How competitive are you? The answer to this question is easy to find once your friends enter the water. I always automatically engage in a sort of competition when I spot a friend on the water. Recognizable? So here are a few tweaks that you can apply today to sail faster forever, and overtake your friends 😉
Your speed on the water is a result of many factors. Gear is very important and so are skills, bodyweight and fitness. If spending a few thousand dollars on better gear is an option for you, that could improve your speed. But! In the end, the way you sail makes the difference.
There are many details in windsurfing that can make you sail more upwind, faster in a straight line or while gybing. While learning and improving I believe it is best to focus on one thing at a time. Once you master it, check the box and try another one. Focussing on new skills while on the water might demand extra attention. Make sure you always keep safety for yourself and others a priority. I wear a helmet when I feel like searching for my limits. Just in case I find one 😉
1) Check Everybody’s Position Before You Gybe and Focus on Where to Go During the Gybe
This might seem to obvious to mention. But, before you go to the next tweak, try to remember the last times you where competing on the water. I found that when chasing somebody, sometimes they see you coming. If they feel you are faster they might gybe. There goes your chance to overtake (and put 2 fingers in your nose while they see you). Persistent as you are you might gybe too and chase them again.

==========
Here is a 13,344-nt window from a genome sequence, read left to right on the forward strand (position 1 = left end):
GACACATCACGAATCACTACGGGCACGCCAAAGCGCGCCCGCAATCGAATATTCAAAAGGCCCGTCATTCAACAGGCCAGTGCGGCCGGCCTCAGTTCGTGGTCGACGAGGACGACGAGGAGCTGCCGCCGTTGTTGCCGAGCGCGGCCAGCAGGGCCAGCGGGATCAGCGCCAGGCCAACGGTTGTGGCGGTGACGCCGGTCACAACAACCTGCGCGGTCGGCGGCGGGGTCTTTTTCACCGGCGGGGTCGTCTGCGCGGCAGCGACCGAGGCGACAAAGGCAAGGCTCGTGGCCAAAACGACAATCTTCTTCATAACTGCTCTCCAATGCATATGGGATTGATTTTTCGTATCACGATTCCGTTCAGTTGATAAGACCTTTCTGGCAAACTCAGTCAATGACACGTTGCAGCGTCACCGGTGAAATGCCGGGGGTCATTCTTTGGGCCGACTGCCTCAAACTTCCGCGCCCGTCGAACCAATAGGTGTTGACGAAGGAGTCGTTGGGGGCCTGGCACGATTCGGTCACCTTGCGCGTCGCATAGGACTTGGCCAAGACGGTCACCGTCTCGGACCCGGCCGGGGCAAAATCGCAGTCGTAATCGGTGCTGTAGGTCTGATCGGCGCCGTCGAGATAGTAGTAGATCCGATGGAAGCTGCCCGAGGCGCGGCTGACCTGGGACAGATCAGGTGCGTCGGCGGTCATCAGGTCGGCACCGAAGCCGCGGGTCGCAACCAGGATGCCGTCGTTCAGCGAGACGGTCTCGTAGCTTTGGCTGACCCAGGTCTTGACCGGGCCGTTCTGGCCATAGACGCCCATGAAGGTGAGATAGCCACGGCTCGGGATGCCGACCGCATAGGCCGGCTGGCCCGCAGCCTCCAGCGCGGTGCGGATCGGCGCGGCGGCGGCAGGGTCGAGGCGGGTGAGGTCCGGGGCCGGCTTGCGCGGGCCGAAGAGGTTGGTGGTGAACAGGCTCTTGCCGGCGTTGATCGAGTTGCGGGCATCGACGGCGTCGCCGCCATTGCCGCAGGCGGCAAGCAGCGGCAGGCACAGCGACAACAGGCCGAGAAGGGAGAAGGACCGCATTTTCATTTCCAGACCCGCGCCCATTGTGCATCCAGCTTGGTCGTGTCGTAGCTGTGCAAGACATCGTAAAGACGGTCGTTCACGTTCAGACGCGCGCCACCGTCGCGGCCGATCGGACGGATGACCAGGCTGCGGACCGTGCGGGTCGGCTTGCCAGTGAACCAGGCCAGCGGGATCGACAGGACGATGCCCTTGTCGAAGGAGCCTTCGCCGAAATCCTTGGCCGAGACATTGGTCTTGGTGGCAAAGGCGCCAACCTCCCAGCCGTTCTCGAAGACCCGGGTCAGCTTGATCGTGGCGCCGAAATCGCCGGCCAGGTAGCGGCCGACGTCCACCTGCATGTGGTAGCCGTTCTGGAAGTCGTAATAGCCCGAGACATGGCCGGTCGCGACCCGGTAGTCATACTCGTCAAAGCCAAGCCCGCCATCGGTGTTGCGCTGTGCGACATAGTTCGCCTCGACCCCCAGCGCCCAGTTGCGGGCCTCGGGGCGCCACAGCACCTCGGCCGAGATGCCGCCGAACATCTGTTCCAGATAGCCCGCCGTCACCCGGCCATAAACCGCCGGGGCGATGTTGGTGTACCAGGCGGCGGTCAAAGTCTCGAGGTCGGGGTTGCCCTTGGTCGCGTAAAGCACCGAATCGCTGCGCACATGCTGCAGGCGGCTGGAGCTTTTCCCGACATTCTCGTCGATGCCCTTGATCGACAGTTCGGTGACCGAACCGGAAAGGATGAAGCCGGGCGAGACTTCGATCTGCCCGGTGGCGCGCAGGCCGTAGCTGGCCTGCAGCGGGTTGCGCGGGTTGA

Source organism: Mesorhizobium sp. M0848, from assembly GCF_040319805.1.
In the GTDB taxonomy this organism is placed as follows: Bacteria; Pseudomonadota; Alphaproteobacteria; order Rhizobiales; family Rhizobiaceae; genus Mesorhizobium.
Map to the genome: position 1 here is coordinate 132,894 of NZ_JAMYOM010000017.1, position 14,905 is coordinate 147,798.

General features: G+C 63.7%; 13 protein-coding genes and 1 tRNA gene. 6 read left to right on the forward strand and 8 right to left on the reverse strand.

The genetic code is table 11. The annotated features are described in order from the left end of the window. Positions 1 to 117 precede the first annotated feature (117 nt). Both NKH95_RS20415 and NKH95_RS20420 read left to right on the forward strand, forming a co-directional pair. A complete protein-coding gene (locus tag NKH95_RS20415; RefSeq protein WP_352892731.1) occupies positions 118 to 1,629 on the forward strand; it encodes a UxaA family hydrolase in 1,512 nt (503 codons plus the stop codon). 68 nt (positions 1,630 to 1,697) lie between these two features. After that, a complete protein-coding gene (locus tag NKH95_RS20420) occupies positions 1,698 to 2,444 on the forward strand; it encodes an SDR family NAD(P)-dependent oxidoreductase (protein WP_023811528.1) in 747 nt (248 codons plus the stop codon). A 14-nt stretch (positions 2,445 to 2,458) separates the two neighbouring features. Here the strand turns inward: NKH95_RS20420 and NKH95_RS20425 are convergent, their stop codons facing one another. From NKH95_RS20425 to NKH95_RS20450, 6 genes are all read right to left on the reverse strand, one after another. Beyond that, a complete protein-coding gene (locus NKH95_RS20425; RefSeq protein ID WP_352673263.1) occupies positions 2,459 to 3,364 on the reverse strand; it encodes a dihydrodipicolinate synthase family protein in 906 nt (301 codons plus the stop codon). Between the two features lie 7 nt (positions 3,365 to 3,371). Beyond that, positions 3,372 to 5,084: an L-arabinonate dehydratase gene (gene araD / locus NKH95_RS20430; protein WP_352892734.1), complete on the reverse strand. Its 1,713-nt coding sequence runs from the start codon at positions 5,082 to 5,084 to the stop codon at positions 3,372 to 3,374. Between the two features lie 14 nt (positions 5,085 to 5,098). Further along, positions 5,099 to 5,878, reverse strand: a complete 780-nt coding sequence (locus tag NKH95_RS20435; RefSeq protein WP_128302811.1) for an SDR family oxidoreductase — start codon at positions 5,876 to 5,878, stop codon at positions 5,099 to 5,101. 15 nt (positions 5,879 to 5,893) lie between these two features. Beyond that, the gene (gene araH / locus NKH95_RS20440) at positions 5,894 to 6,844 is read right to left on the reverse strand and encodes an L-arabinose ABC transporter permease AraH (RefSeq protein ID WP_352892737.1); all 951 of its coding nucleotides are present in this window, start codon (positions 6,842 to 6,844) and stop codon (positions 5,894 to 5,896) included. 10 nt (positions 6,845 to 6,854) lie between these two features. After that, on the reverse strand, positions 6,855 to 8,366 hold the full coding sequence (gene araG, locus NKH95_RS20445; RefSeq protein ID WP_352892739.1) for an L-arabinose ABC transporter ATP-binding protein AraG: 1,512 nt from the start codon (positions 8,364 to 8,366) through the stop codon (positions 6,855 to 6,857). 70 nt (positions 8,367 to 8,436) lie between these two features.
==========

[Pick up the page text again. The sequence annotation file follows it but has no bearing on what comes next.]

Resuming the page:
While doing so I often noticed that I crashed my gybe. Coincidence? No, not in my case at least. When gybing a golden rule is: were the head goes, the body must follow. This is why a lot of pro’s (in many kinds of sports) tell you to look where you are going. So watching another windsurfer on the water while in a gybe might disturb the delicate movement pattern you are in. This can have really negative impact on your gybing performance. Not a good start for a new race.
Of course I am not saying to skip watching other objects on the water. A collision is probably one of the last things you want. Getting T-boned while you gybe yourself is a nasty way to find out you forgot to watch behind.
To make sure you can ‘watch yourself through the corner’ while gybing it is important to check where everybody and every object is in the waters that you sail. Once you have made sure there is nobody you might collide with when gybing you can start your gybe. Make sure you choose a position relative to the dude you want to overtake that ensures a safe situation while both of you are focussed on gybing. Either pass him (or her) by enough length or make sure you ar more upwind. The last will give you more speed in the coming race. Now you can focus completely on your tasks getting the board and sail turned.